Orfeo by Richard Powers
W.W. Norton & Company, $26.95
Published January 20, 2014
What is it about?
Peter Els is about as law-abiding as they come, but a certain crew of government agents seems to think otherwise. He's devoted his life to creating abstract, destructive musical compositions à la John Cage, only to see the trend fall out of style. He shifts his focus, then, to a separate but related interest: a genetic engineering project aimed at finding musical patterns in DNA strands. When his potentially threatening project is discovered, he goes on the run, revisiting his past and earning the nickname "Bioterrorist Bach."
Why are we talking about it?
Though Powers's work is sometimes described as too cerebral, and therefore a little cold, we think the topics he chooses to write about are fascinating and timely, without fail. There are few literary writers covering the art-meets-science realm, and who better than Powers, with his unique technical knowledge, to do so?
Who wrote it?
Richard Powers is the author of 11 novels. His 2003 book, The Time of Our Singing, was a finalist for the National Book Award, and his 2006 novel, The Echo Maker, was a National Book Award winner. Powers is also a recipient of the MacArthur Fellowship, and a winner of the Pushcart Prize. He has demonstrated an interest in physics, and has worked as a computer programmer.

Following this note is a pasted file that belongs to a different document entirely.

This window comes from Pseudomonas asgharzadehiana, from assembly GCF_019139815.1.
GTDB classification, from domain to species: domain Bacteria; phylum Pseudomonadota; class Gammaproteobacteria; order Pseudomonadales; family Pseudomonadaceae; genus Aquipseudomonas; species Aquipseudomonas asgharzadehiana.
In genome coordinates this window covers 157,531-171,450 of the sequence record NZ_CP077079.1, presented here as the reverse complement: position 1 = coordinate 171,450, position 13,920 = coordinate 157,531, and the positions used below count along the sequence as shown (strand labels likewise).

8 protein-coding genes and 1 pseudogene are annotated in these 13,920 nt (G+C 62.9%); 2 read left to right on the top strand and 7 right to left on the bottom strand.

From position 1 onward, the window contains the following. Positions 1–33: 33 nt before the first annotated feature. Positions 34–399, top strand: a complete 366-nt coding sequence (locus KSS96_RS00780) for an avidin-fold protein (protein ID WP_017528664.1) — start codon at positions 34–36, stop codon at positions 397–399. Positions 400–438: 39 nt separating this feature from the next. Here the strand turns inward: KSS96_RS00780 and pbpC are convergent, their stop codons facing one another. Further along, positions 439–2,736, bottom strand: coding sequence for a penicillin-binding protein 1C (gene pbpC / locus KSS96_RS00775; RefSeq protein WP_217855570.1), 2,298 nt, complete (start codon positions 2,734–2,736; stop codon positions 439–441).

Who will read it?
Anyone interested in the intersection of art and science, or art and technology. Also, those interested in, or horrified by, recent news surrounding government surveillance.
What do the reviewers say?
The New York Times: "These characters are not free of the flaws Powers is often taxed with. They can be clunkily sentimental; they descend to cliché (“We had energy. We had ideas”); their motives are sometimes conventional, sometimes obscure. Nor is the patented lyricism of Powers’s writing always effective."
Los Angeles Times: "It is his portrayal of Els' inner life that gives "Orfeo" its heft. This has not always been his strong suit; his characters are sometimes little more than vehicles for his ideas. Els, however, is fully realized: an artist consumed, at times tormented, by possibility."
Salon: "Peter is an ideal character for Powers because his intoxication with ideas, understanding, the correspondences between seemingly disparate realms of thought and the way such forces come together in a gyre to shape a personality, matches the author’s own devouring, yet faintly melancholy enthusiasm."
"An overture, then:
Lights blaze from an American Craftsman home in a demure neighborhood, late on a spring evening, in the tenth year of the altered world. Shadows dance against the curtains: a man working late, as he has every night that winter, in front of shelves filled with glassware."
"That was the story Els told his eleventh-hour pupils, from memory, with his notes sealed up in a Ziploc bag on their way to a government crime lab in Philly. He heard himself talk, weirdly calm despite the morning, like one of those cool criminals who duck into matinees five minutes after the murder, drawn in by the promise of air-conditioning and popcorn."
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